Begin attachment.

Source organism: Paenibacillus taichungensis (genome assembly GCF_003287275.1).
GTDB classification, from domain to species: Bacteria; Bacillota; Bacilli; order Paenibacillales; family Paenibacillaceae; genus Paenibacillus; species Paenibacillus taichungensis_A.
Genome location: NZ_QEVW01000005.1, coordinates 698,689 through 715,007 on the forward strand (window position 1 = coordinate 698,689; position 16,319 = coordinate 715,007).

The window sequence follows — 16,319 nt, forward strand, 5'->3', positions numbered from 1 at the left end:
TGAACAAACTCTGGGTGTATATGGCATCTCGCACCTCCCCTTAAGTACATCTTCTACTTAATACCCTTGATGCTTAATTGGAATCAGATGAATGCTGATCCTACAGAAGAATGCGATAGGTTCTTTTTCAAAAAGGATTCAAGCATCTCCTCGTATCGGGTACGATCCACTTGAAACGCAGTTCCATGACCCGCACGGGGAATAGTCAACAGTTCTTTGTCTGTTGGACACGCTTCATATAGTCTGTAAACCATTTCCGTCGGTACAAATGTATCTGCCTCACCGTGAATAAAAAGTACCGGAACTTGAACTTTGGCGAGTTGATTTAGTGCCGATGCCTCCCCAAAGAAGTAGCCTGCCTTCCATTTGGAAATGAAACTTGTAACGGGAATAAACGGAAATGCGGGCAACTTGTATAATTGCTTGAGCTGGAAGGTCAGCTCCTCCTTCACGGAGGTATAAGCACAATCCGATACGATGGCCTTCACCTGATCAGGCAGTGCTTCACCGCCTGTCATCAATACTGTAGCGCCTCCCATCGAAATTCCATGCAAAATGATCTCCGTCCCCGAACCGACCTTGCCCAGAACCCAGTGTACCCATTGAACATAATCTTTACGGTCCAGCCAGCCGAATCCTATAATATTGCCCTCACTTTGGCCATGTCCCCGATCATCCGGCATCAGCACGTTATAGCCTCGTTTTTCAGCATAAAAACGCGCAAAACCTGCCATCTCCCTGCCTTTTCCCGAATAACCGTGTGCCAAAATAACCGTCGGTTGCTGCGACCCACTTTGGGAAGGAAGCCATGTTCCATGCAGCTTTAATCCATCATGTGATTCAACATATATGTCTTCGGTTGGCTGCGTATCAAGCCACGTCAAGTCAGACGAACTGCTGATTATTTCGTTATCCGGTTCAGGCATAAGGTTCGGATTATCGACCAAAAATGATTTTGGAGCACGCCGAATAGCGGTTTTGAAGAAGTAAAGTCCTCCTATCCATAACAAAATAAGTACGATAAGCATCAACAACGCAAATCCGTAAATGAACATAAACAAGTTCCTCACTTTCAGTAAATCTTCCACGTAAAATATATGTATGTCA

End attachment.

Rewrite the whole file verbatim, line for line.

Source organism: Paenibacillus taichungensis (genome assembly GCF_003287275.1).
GTDB classification, from domain to species: Bacteria; Bacillota; Bacilli; order Paenibacillales; family Paenibacillaceae; genus Paenibacillus; species Paenibacillus taichungensis_A.
Genome location: NZ_QEVW01000005.1, coordinates 698,689 through 715,007 on the forward strand (window position 1 = coordinate 698,689; position 16,319 = coordinate 715,007).

The window sequence follows — 16,319 nt, forward strand, 5'->3', positions numbered from 1 at the left end:
TGAACAAACTCTGGGTGTATATGGCATCTCGCACCTCCCCTTAAGTACATCTTCTACTTAATACCCTTGATGCTTAATTGGAATCAGATGAATGCTGATCCTACAGAAGAATGCGATAGGTTCTTTTTCAAAAAGGATTCAAGCATCTCCTCGTATCGGGTACGATCCACTTGAAACGCAGTTCCATGACCCGCACGGGGAATAGTCAACAGTTCTTTGTCTGTTGGACACGCTTCATATAGTCTGTAAACCATTTCCGTCGGTACAAATGTATCTGCCTCACCGTGAATAAAAAGTACCGGAACTTGAACTTTGGCGAGTTGATTTAGTGCCGATGCCTCCCCAAAGAAGTAGCCTGCCTTCCATTTGGAAATGAAACTTGTAACGGGAATAAACGGAAATGCGGGCAACTTGTATAATTGCTTGAGCTGGAAGGTCAGCTCCTCCTTCACGGAGGTATAAGCACAATCCGATACGATGGCCTTCACCTGATCAGGCAGTGCTTCACCGCCTGTCATCAATACTGTAGCGCCTCCCATCGAAATTCCATGCAAAATGATCTCCGTCCCCGAACCGACCTTGCCCAGAACCCAGTGTACCCATTGAACATAATCTTTACGGTCCAGCCAGCCGAATCCTATAATATTGCCCTCACTTTGGCCATGTCCCCGATCATCCGGCATCAGCACGTTATAGCCTCGTTTTTCAGCATAAAAACGCGCAAAACCTGCCATCTCCCTGCCTTTTCCCGAATAACCGTGTGCCAAAATAACCGTCGGTTGCTGCGACCCACTTTGGGAAGGAAGCCATGTTCCATGCAGCTTTAATCCATCATGTGATTCAACATATATGTCTTCGGTTGGCTGCGTATCAAGCCACGTCAAGTCAGACGAACTGCTGATTATTTCGTTATCCGGTTCAGGCATAAGGTTCGGATTATCGACCAAAAATGATTTTGGAGCACGCCGAATAGCGGTTTTGAAGAAGTAAAGTCCTCCTATCCATAACAAAATAAGTACGATAAGCATCAACAACGCAAATCCGTAAATGAACATAAACAAGTTCCTCACTTTCAGTAAATCTTCCACGTAAAATATATGTATGTCA